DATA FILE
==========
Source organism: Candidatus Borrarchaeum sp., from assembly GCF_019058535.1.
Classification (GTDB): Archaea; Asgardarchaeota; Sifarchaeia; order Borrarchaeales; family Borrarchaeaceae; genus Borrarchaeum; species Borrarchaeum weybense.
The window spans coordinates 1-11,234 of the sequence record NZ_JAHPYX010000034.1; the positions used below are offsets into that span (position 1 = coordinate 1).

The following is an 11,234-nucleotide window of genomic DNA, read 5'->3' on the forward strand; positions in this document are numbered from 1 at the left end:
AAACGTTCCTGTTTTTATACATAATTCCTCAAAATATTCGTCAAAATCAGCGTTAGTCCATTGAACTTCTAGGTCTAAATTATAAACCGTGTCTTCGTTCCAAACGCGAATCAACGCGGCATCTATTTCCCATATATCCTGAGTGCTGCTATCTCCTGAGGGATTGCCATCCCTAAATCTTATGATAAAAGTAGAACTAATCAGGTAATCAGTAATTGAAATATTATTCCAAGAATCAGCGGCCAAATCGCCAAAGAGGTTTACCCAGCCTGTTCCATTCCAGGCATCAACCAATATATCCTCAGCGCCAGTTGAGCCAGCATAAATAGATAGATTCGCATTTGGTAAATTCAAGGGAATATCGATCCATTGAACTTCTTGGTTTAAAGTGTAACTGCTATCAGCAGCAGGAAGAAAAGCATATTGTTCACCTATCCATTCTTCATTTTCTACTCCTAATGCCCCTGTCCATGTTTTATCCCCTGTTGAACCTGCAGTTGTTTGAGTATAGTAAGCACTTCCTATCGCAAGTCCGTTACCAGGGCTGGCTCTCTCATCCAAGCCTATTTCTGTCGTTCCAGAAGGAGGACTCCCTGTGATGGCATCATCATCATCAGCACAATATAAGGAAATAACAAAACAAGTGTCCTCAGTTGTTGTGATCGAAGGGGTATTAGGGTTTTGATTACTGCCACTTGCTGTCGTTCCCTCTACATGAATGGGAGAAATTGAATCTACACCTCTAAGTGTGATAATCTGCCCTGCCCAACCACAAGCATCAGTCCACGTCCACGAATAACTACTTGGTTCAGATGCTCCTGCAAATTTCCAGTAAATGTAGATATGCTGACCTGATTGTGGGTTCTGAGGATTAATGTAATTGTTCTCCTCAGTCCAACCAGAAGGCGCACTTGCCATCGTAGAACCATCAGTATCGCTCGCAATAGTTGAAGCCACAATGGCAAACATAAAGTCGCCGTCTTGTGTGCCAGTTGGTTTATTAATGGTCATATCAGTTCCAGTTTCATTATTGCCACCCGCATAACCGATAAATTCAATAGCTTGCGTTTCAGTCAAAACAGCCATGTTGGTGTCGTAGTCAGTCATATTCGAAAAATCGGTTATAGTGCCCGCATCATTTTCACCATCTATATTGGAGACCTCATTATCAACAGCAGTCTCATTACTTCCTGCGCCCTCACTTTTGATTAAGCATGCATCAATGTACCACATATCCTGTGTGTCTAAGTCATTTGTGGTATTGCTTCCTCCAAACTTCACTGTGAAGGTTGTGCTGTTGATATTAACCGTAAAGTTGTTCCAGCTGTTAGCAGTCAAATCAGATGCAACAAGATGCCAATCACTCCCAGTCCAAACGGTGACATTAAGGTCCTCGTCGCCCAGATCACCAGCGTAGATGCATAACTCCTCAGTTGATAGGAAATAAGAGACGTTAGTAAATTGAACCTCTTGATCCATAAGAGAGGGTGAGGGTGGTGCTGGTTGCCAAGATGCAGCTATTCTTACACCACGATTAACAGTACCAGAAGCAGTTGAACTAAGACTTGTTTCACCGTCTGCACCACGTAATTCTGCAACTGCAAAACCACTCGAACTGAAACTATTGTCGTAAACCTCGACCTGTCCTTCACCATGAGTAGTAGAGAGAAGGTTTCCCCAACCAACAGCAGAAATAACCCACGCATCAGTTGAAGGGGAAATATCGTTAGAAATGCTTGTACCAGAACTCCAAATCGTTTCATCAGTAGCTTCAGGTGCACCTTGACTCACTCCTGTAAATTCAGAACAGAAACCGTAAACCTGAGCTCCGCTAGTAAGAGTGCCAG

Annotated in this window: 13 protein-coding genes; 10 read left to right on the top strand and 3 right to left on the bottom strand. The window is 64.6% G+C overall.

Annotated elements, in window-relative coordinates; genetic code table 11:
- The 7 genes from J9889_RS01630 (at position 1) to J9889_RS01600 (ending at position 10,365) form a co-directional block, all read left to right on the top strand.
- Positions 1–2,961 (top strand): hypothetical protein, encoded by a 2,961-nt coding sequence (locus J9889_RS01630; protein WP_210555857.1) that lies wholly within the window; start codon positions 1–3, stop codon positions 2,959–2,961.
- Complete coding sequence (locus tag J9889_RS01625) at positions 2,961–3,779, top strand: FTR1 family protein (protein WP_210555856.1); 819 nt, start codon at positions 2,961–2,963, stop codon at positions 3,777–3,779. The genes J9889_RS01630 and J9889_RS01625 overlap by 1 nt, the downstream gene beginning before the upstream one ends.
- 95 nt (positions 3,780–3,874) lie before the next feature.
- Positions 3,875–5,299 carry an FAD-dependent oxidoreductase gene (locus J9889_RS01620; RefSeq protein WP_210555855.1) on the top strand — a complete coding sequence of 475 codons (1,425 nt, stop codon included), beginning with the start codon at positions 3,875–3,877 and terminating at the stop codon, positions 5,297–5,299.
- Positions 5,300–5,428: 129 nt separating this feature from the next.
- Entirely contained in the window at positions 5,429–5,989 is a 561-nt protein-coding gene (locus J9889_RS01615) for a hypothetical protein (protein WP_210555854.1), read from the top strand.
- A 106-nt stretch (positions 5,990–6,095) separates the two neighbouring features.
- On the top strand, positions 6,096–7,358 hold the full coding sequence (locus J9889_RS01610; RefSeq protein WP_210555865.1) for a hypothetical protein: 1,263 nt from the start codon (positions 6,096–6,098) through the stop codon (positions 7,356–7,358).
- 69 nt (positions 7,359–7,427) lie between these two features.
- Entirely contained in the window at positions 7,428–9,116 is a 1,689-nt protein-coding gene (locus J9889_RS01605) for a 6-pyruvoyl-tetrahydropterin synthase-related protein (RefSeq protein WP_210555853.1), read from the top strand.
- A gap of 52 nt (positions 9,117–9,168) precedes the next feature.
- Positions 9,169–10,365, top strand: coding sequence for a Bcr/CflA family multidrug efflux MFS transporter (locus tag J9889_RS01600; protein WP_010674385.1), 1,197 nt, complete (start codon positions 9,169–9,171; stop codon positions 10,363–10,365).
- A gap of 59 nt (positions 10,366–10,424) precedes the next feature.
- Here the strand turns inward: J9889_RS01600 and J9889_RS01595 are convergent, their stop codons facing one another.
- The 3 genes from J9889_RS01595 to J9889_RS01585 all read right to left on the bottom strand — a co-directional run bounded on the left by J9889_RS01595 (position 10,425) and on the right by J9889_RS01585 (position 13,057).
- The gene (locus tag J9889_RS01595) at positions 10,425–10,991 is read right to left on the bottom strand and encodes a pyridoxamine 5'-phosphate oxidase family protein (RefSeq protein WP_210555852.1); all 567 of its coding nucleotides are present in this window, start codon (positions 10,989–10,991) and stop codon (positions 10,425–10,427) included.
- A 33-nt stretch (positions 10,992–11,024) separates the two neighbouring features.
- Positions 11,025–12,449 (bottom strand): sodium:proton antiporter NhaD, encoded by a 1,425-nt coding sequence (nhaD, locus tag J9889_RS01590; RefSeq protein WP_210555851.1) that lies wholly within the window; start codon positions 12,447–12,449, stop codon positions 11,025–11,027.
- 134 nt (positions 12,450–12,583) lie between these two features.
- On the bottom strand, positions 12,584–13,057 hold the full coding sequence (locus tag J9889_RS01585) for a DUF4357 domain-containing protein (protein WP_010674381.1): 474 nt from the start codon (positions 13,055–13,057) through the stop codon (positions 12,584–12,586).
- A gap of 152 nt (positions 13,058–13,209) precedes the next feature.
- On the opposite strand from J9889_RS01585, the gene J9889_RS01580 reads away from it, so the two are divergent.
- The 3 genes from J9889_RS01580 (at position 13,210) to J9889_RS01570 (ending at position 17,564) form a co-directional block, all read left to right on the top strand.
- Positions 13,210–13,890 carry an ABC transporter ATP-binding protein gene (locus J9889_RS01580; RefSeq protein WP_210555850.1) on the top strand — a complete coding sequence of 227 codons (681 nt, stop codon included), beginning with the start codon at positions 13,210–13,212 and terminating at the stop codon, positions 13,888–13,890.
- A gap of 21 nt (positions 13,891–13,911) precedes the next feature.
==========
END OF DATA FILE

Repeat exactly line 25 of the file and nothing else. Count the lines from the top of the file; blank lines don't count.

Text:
- A 33-nt stretch (positions 10,992–11,024) separates the two neighbouring features.